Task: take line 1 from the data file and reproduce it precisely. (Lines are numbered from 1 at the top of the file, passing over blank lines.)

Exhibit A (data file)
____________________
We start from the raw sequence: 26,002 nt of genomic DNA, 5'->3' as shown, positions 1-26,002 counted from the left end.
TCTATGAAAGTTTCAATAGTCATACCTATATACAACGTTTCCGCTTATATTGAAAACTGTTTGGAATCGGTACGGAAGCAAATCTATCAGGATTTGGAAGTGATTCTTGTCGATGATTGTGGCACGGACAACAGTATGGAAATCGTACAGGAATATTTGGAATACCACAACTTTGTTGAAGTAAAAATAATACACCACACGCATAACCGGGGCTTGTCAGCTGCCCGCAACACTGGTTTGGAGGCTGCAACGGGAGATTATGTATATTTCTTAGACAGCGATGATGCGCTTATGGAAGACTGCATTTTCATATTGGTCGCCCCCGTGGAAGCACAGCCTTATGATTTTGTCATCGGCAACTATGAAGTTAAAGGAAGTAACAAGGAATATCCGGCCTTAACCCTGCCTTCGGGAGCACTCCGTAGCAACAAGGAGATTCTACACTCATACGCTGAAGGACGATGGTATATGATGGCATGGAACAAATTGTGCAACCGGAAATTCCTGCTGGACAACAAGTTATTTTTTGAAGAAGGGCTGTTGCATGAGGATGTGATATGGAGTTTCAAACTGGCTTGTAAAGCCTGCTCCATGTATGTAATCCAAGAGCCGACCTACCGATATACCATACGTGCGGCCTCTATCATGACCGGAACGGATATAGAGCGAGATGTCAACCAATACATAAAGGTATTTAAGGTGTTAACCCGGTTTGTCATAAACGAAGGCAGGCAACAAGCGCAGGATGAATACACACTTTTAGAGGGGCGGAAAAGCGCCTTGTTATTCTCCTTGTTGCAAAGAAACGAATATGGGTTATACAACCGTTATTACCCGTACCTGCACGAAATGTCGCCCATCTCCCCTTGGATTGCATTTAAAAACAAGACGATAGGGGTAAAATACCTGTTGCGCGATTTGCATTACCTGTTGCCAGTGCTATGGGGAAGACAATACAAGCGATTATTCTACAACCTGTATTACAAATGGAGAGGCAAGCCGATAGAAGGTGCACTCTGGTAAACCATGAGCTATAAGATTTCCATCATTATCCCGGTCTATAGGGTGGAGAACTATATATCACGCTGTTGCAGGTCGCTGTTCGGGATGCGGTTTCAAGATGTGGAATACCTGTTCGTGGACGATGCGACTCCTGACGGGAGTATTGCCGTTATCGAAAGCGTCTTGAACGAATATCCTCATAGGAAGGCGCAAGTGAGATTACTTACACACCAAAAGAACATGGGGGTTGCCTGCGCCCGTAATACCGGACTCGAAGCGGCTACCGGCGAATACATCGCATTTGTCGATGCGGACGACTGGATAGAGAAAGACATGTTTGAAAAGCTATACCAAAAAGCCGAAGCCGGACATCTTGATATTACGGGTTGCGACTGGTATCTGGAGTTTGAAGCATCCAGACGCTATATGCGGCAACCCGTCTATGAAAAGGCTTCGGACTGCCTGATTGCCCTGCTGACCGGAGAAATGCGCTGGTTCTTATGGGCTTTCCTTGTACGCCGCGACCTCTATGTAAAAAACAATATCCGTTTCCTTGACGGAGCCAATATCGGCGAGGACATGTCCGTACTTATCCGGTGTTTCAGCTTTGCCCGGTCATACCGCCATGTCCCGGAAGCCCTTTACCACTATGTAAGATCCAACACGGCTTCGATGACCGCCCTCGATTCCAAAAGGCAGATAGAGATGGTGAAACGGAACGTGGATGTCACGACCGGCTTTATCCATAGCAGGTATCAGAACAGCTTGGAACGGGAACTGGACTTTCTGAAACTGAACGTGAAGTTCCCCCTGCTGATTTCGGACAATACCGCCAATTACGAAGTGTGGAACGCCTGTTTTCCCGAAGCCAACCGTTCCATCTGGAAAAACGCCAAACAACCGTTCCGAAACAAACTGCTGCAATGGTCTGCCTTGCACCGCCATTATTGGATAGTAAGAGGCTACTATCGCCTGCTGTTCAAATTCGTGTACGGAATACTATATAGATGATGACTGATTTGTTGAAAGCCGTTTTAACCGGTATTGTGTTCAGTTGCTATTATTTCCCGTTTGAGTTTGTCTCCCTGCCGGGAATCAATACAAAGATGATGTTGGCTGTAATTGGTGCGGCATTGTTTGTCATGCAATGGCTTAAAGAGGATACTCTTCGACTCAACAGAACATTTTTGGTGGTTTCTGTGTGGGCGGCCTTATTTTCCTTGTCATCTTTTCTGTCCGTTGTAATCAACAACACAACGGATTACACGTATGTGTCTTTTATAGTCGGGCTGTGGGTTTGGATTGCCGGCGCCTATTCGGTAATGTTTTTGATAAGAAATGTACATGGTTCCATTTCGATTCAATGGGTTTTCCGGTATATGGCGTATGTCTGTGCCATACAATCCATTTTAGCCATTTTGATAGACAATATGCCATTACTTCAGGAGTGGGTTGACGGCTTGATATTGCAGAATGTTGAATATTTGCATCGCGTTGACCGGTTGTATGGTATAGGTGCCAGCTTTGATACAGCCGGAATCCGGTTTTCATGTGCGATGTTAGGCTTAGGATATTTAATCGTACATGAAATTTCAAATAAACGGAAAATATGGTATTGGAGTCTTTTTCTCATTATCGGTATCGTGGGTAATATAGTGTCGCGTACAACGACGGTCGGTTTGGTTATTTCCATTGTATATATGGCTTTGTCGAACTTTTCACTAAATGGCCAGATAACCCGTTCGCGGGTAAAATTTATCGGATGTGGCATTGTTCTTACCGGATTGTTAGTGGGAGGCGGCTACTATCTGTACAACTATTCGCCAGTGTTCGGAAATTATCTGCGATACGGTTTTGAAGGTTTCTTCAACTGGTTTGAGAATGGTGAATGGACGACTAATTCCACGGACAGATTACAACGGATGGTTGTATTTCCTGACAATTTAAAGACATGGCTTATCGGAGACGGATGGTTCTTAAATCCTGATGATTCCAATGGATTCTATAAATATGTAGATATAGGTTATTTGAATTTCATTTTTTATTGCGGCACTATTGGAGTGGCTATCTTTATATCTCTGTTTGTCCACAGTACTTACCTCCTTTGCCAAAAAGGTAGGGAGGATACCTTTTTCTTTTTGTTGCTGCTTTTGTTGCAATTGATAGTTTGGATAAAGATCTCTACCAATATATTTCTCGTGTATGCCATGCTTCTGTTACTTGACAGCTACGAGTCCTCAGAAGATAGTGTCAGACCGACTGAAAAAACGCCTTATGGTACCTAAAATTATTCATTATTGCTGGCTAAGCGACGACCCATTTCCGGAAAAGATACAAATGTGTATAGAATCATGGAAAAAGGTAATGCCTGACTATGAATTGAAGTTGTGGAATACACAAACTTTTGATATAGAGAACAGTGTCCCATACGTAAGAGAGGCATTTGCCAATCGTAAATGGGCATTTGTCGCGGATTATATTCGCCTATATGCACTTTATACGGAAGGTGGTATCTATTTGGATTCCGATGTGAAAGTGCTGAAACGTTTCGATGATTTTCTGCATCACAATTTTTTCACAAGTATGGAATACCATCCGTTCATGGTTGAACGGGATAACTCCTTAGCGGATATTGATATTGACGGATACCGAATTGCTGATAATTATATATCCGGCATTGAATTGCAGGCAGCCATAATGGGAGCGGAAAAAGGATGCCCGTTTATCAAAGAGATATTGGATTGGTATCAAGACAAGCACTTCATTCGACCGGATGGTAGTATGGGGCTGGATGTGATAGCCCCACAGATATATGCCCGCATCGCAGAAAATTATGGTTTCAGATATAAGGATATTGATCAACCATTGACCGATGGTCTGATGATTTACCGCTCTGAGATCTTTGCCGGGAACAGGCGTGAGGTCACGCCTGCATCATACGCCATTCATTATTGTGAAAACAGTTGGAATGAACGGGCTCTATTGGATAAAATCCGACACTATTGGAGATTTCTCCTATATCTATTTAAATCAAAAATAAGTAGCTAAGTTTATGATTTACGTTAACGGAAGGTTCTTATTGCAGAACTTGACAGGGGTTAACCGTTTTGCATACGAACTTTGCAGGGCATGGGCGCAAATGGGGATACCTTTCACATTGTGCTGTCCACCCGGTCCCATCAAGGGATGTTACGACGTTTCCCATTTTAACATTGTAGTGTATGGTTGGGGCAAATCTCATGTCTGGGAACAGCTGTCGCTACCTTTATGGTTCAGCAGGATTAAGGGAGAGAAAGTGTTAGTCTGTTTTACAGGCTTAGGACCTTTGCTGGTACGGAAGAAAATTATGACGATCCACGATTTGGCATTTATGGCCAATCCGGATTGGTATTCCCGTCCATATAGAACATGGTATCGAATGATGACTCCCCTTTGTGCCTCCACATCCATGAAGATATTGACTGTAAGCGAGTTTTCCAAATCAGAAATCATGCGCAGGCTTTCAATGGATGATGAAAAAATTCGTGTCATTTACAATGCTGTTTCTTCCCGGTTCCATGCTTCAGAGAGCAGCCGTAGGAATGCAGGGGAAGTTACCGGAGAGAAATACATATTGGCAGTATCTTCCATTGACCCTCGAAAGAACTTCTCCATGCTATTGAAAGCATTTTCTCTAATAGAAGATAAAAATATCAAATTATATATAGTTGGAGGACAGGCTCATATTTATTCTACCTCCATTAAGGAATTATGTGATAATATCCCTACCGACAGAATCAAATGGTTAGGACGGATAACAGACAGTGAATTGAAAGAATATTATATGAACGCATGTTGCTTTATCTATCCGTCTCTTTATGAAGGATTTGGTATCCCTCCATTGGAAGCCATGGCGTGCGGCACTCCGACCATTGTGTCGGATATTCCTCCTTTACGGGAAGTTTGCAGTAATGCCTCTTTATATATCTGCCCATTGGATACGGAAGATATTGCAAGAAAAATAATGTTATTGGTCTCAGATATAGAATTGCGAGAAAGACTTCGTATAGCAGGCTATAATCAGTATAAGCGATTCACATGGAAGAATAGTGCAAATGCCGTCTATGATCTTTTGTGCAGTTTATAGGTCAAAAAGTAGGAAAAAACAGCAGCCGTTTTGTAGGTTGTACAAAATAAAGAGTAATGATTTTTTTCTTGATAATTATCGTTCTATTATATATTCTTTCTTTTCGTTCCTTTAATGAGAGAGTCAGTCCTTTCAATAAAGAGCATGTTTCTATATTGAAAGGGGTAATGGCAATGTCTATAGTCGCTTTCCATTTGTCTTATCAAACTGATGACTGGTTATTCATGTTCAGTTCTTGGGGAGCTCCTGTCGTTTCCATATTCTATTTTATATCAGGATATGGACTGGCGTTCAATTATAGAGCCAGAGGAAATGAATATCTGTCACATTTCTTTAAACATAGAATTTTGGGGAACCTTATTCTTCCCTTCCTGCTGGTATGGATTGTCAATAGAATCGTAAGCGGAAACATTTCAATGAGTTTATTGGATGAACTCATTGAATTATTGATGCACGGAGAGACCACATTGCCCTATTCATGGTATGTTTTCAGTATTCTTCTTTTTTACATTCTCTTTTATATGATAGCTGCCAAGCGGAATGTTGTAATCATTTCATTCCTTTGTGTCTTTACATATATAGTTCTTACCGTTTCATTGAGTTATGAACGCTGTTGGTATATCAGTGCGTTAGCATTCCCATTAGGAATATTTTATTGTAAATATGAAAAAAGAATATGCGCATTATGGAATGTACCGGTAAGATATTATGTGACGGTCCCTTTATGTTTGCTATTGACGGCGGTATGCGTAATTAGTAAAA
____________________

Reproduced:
We start from the raw sequence: 26,002 nt of genomic DNA, 5'->3' as shown, positions 1-26,002 counted from the left end.